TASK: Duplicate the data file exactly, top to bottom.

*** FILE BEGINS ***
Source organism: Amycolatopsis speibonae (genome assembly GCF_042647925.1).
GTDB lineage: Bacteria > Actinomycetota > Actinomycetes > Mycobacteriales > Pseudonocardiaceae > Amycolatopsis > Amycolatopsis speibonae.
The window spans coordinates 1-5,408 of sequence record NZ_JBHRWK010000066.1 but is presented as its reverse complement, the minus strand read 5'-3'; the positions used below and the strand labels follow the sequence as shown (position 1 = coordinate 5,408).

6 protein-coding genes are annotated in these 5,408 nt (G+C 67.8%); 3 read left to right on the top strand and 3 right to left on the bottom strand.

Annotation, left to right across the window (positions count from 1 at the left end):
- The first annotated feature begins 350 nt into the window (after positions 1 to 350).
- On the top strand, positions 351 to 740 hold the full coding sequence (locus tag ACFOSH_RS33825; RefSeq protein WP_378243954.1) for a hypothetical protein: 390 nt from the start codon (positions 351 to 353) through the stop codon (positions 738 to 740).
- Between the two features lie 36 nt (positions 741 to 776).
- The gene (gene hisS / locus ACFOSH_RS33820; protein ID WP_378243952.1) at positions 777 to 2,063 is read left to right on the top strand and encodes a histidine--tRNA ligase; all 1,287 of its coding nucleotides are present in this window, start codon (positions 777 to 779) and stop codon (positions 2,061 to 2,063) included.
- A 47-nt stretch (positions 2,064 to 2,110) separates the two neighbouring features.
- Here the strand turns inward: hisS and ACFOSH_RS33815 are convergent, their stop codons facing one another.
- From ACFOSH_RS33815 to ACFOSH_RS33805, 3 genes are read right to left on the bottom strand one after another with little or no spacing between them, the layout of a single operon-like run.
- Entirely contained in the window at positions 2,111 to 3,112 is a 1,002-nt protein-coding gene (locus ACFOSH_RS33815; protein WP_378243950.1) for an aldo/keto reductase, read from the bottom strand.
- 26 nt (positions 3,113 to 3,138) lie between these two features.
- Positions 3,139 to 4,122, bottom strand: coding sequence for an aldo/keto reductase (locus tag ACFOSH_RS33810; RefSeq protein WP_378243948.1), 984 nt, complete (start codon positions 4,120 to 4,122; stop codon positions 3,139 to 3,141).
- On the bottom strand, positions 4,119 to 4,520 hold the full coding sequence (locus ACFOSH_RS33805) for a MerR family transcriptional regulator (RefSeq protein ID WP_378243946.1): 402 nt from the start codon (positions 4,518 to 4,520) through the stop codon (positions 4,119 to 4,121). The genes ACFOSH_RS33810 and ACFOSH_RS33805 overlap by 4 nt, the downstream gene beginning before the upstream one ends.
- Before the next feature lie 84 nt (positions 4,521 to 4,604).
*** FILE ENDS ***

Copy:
Source organism: Amycolatopsis speibonae (genome assembly GCF_042647925.1).
GTDB lineage: Bacteria > Actinomycetota > Actinomycetes > Mycobacteriales > Pseudonocardiaceae > Amycolatopsis > Amycolatopsis speibonae.
The window spans coordinates 1-5,408 of sequence record NZ_JBHRWK010000066.1 but is presented as its reverse complement, the minus strand read 5'-3'; the positions used below and the strand labels follow the sequence as shown (position 1 = coordinate 5,408).

6 protein-coding genes are annotated in these 5,408 nt (G+C 67.8%); 3 read left to right on the top strand and 3 right to left on the bottom strand.

Annotation, left to right across the window (positions count from 1 at the left end):
- The first annotated feature begins 350 nt into the window (after positions 1 to 350).
- On the top strand, positions 351 to 740 hold the full coding sequence (locus tag ACFOSH_RS33825; RefSeq protein WP_378243954.1) for a hypothetical protein: 390 nt from the start codon (positions 351 to 353) through the stop codon (positions 738 to 740).
- Between the two features lie 36 nt (positions 741 to 776).
- The gene (gene hisS / locus ACFOSH_RS33820; protein ID WP_378243952.1) at positions 777 to 2,063 is read left to right on the top strand and encodes a histidine--tRNA ligase; all 1,287 of its coding nucleotides are present in this window, start codon (positions 777 to 779) and stop codon (positions 2,061 to 2,063) included.
- A 47-nt stretch (positions 2,064 to 2,110) separates the two neighbouring features.
- Here the strand turns inward: hisS and ACFOSH_RS33815 are convergent, their stop codons facing one another.
- From ACFOSH_RS33815 to ACFOSH_RS33805, 3 genes are read right to left on the bottom strand one after another with little or no spacing between them, the layout of a single operon-like run.
- Entirely contained in the window at positions 2,111 to 3,112 is a 1,002-nt protein-coding gene (locus ACFOSH_RS33815; protein WP_378243950.1) for an aldo/keto reductase, read from the bottom strand.
- 26 nt (positions 3,113 to 3,138) lie between these two features.
- Positions 3,139 to 4,122, bottom strand: coding sequence for an aldo/keto reductase (locus tag ACFOSH_RS33810; RefSeq protein WP_378243948.1), 984 nt, complete (start codon positions 4,120 to 4,122; stop codon positions 3,139 to 3,141).
- On the bottom strand, positions 4,119 to 4,520 hold the full coding sequence (locus ACFOSH_RS33805) for a MerR family transcriptional regulator (RefSeq protein ID WP_378243946.1): 402 nt from the start codon (positions 4,518 to 4,520) through the stop codon (positions 4,119 to 4,121). The genes ACFOSH_RS33810 and ACFOSH_RS33805 overlap by 4 nt, the downstream gene beginning before the upstream one ends.
- Before the next feature lie 84 nt (positions 4,521 to 4,604).